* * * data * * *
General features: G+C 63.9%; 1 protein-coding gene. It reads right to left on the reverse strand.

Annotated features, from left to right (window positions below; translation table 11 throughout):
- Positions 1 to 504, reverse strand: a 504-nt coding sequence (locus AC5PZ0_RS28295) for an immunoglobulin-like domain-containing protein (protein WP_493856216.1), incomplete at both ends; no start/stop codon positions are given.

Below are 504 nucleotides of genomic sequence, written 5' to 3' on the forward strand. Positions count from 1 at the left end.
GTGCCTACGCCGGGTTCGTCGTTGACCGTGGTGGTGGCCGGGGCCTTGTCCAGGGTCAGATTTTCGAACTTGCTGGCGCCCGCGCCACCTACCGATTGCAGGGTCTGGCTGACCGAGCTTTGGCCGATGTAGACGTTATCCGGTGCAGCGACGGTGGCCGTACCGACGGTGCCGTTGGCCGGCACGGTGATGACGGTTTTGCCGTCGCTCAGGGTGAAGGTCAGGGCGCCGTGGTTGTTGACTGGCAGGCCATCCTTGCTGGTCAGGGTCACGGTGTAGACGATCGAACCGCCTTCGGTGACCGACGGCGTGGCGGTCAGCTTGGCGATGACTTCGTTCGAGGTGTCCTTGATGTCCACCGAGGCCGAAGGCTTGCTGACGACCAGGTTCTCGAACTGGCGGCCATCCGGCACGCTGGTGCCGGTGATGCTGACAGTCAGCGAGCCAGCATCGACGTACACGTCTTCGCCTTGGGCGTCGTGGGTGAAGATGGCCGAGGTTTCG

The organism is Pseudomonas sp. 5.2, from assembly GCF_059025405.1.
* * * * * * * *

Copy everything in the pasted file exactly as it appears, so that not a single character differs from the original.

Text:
General features: G+C 63.9%; 1 protein-coding gene. It reads right to left on the reverse strand.

Annotated features, from left to right (window positions below; translation table 11 throughout):
- Positions 1 to 504, reverse strand: a 504-nt coding sequence (locus AC5PZ0_RS28295) for an immunoglobulin-like domain-containing protein (protein WP_493856216.1), incomplete at both ends; no start/stop codon positions are given.

Below are 504 nucleotides of genomic sequence, written 5' to 3' on the forward strand. Positions count from 1 at the left end.
GTGCCTACGCCGGGTTCGTCGTTGACCGTGGTGGTGGCCGGGGCCTTGTCCAGGGTCAGATTTTCGAACTTGCTGGCGCCCGCGCCACCTACCGATTGCAGGGTCTGGCTGACCGAGCTTTGGCCGATGTAGACGTTATCCGGTGCAGCGACGGTGGCCGTACCGACGGTGCCGTTGGCCGGCACGGTGATGACGGTTTTGCCGTCGCTCAGGGTGAAGGTCAGGGCGCCGTGGTTGTTGACTGGCAGGCCATCCTTGCTGGTCAGGGTCACGGTGTAGACGATCGAACCGCCTTCGGTGACCGACGGCGTGGCGGTCAGCTTGGCGATGACTTCGTTCGAGGTGTCCTTGATGTCCACCGAGGCCGAAGGCTTGCTGACGACCAGGTTCTCGAACTGGCGGCCATCCGGCACGCTGGTGCCGGTGATGCTGACAGTCAGCGAGCCAGCATCGACGTACACGTCTTCGCCTTGGGCGTCGTGGGTGAAGATGGCCGAGGTTTCG

The organism is Pseudomonas sp. 5.2, from assembly GCF_059025405.1.